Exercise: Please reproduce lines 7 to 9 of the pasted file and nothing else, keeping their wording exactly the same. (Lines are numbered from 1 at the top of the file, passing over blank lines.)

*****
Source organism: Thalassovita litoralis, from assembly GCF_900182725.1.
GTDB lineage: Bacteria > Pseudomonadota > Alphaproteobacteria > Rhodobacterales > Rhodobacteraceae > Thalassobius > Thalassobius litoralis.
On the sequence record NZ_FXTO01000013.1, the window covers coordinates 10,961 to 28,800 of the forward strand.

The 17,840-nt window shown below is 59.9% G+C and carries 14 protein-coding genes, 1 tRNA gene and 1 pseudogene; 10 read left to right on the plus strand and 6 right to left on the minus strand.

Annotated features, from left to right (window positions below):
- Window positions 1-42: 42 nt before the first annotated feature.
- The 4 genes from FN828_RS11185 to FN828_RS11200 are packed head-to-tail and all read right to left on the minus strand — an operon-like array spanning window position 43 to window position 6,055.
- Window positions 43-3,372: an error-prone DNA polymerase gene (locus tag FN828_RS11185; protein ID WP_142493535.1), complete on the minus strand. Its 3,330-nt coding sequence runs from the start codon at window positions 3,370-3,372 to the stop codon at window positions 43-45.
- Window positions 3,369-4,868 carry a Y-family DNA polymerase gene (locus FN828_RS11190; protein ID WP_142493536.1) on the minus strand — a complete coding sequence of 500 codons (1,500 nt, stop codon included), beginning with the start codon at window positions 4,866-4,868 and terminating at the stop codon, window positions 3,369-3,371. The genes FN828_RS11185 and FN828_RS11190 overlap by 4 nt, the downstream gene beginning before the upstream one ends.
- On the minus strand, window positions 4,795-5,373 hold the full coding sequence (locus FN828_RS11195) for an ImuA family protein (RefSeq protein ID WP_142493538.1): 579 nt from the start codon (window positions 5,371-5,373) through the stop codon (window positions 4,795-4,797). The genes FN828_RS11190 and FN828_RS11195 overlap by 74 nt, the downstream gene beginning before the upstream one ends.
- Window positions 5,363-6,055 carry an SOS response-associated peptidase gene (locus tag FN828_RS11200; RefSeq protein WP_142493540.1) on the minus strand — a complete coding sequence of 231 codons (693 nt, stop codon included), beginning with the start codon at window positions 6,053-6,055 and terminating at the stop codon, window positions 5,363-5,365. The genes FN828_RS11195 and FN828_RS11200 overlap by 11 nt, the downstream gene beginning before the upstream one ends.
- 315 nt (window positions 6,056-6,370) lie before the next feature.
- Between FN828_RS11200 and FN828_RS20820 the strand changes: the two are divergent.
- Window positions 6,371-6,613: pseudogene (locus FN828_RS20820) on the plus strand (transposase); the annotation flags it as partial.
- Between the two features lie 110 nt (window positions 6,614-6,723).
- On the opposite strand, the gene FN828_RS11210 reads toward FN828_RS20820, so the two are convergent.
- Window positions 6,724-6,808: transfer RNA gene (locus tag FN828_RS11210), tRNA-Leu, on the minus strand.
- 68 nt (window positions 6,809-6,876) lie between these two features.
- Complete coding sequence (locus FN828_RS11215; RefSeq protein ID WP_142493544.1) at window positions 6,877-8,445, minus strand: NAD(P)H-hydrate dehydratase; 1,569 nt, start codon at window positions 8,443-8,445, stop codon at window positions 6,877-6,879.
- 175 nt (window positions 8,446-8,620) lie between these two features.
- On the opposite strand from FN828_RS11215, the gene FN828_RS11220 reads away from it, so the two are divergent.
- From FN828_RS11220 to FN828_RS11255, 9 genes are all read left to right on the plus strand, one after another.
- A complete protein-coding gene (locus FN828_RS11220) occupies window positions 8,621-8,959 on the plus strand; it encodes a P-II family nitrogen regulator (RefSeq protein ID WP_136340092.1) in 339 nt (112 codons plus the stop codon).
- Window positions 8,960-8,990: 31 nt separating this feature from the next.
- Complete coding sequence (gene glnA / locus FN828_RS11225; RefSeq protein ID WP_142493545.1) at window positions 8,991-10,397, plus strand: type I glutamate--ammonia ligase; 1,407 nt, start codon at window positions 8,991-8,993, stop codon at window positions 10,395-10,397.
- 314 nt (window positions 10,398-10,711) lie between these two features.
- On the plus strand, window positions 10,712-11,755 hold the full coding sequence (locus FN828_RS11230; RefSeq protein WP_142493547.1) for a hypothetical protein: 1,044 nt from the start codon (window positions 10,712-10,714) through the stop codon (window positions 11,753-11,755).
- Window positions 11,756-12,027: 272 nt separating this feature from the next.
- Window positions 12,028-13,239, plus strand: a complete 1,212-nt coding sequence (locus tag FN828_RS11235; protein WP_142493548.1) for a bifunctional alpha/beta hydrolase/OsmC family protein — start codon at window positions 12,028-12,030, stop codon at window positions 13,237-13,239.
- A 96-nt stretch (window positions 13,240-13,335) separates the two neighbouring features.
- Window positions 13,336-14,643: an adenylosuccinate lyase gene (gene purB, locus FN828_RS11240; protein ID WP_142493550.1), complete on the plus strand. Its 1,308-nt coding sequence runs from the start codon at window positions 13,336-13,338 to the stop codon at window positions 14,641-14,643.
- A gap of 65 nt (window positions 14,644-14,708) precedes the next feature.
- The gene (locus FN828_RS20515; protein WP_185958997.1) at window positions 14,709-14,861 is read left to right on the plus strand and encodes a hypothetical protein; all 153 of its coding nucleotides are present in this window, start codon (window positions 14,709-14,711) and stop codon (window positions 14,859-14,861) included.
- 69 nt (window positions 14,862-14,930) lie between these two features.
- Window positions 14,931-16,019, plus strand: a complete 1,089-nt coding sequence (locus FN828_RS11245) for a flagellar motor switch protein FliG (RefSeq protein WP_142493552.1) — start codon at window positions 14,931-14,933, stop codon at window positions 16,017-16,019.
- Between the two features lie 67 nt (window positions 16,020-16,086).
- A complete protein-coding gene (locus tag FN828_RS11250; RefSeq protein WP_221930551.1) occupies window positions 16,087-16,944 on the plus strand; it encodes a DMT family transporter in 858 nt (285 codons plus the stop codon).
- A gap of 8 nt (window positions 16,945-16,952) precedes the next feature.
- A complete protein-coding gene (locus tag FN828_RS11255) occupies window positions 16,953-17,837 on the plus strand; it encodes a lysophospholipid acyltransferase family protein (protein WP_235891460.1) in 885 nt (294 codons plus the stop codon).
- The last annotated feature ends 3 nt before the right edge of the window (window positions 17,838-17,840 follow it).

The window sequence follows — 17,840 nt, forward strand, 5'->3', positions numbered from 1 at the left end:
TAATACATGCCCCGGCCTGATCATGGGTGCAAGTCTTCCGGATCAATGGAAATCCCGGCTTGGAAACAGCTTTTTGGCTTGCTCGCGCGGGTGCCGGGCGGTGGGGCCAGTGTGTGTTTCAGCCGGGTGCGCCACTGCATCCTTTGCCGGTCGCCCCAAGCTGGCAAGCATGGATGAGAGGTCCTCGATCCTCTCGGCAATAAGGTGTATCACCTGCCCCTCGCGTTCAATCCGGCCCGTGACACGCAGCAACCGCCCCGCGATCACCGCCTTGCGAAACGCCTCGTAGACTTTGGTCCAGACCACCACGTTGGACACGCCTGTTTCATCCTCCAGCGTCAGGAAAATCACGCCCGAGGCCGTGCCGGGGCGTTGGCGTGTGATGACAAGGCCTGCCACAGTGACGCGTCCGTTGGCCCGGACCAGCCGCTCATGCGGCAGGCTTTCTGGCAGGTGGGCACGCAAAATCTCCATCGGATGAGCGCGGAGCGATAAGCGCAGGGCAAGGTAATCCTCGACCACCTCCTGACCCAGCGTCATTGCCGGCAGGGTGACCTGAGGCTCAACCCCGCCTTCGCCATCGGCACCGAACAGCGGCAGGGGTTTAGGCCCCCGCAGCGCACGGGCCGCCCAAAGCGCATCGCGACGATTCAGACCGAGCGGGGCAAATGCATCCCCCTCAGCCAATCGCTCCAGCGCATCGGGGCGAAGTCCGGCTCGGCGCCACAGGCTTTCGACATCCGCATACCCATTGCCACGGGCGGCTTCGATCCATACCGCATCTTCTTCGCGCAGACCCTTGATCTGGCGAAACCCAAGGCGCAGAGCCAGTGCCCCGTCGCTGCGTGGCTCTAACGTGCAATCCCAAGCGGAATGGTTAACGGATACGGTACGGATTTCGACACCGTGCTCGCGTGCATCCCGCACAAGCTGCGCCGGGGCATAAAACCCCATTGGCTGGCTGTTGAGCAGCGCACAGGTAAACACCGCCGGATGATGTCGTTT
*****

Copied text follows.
- The 4 genes from FN828_RS11185 to FN828_RS11200 are packed head-to-tail and all read right to left on the minus strand — an operon-like array spanning window position 43 to window position 6,055.
- Window positions 43-3,372: an error-prone DNA polymerase gene (locus tag FN828_RS11185; protein ID WP_142493535.1), complete on the minus strand. Its 3,330-nt coding sequence runs from the start codon at window positions 3,370-3,372 to the stop codon at window positions 43-45.
- Window positions 3,369-4,868 carry a Y-family DNA polymerase gene (locus FN828_RS11190; protein ID WP_142493536.1) on the minus strand — a complete coding sequence of 500 codons (1,500 nt, stop codon included), beginning with the start codon at window positions 4,866-4,868 and terminating at the stop codon, window positions 3,369-3,371. The genes FN828_RS11185 and FN828_RS11190 overlap by 4 nt, the downstream gene beginning before the upstream one ends.